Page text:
Bacteria’s toxic addiction to DNA

For bacteria, addiction to DNA can be a life or death situation. Lose that DNA and the bacterium suffers an unfortunate toxic death.

Many bacteria easily transfer DNA amongst themselves in the forms of plasmid DNA. Plasmids are mobile genetic elements that replicate independently of the chromosome. These small circular pieces of DNA often contain genes that provide its carrier a survival advantage under specific environmental conditions. For example, if a bacterium contains a plasmid with an antibiotic resistance gene, it can survive antibiotic treatment. But, the plasmid is not beneficial to its host cell in all situations and poses a metabolic burden for the host. So why do these plasmids exist and remain in bacteria? (more…)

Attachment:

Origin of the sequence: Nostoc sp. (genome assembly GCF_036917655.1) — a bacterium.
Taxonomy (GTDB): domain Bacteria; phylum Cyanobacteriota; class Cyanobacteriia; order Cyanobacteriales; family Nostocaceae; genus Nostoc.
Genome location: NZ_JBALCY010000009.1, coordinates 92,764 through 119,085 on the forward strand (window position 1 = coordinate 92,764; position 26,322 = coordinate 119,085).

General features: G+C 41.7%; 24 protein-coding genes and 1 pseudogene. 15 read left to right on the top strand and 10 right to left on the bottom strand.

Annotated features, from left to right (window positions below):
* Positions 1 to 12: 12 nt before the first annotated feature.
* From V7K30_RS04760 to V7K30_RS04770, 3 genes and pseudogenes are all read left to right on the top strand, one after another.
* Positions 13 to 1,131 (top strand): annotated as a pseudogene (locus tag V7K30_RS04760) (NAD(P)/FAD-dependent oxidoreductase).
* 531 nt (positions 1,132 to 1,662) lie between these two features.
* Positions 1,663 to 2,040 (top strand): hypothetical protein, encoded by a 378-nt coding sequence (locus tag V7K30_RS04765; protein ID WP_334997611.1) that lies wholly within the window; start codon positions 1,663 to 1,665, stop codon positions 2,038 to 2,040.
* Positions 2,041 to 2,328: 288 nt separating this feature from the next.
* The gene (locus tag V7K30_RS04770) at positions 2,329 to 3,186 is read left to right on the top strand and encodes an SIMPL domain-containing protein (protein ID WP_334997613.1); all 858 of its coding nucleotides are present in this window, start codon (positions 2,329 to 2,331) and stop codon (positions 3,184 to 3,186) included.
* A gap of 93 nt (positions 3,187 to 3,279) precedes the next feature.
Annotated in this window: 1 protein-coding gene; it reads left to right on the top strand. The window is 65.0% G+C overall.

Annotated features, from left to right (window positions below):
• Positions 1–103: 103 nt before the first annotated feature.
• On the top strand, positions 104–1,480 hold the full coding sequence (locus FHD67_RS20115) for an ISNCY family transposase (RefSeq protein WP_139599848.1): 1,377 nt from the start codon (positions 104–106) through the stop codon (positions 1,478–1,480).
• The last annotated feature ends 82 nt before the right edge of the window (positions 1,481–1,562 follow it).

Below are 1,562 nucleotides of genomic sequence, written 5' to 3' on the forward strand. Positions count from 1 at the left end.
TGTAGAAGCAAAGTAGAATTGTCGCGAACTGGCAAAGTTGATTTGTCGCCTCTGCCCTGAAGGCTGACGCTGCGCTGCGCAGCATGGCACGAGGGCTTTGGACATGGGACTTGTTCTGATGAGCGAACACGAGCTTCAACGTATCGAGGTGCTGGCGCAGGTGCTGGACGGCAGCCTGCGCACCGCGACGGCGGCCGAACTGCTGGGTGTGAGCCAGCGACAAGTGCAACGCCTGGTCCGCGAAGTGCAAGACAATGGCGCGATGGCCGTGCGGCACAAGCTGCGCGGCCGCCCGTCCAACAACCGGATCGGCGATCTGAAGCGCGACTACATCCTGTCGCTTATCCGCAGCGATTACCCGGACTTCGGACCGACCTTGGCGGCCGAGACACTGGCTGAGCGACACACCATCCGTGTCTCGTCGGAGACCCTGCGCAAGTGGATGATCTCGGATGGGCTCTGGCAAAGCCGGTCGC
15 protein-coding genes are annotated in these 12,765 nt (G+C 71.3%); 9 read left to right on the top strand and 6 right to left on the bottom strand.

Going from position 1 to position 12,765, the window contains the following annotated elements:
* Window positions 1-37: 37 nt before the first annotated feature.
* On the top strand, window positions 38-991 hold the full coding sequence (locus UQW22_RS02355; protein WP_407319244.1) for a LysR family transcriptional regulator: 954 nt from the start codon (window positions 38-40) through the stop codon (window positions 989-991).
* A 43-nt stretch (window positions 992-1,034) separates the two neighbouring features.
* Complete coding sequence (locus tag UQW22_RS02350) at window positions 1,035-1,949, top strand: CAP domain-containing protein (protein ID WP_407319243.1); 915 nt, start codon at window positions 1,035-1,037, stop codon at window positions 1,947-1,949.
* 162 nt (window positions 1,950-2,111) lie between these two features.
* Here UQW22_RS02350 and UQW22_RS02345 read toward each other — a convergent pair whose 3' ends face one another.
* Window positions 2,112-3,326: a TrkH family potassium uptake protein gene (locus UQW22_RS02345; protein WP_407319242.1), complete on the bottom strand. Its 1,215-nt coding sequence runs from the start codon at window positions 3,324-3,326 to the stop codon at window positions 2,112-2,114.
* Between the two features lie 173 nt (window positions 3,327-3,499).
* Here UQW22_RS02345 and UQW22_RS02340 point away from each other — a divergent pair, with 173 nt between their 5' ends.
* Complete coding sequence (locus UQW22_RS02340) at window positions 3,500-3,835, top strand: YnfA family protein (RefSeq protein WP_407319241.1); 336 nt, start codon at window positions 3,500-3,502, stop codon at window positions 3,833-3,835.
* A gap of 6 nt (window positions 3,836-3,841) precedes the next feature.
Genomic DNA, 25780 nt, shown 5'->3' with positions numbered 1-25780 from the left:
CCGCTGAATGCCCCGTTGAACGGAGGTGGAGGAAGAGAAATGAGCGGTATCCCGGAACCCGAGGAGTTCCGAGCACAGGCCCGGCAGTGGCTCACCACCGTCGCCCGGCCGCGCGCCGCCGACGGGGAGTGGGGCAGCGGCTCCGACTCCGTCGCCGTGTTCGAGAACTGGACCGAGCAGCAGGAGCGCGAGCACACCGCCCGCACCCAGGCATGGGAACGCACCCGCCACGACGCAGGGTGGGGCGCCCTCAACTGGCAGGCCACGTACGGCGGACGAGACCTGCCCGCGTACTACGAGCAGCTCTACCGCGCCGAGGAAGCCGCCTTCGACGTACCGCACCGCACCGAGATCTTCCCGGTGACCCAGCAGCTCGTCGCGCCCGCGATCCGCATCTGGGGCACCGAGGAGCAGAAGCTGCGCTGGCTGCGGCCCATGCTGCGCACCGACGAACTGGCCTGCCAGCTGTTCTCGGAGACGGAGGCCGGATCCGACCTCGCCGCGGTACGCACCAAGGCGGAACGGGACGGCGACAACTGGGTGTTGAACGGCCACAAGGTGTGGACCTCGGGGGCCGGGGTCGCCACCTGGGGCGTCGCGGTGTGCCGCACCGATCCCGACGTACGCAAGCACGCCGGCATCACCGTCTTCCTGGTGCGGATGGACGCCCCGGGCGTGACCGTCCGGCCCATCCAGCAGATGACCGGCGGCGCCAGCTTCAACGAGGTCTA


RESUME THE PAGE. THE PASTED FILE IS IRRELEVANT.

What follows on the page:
Solving the plasmid paradox: evolutionary advantages of multicopy plasmids

Today marks the end of 2016's World Antibiotic Awareness Week, aimed to increase awareness of antibiotic resistance and to advocate for the prudent use of these drugs.

One of the key drivers of antibiotic resistance is how rapidly bacteria acquire DNA from the environment or from other bacteria. Resistance elements are often carried on mobile elements, DNA that can move around the genome or be transferred to other genomes. The almost universal rapid assimilation of DNA by bacteria leads to the acquisition of multiple antibiotic resistance genes in a variety of bacterial species. One such example of a DNA mobile element is the plasmid, small circular DNA that replicates independently of the chromosome and can be transferred from bacterium to bacterium during cell division, transformation, and conjugation. (more…)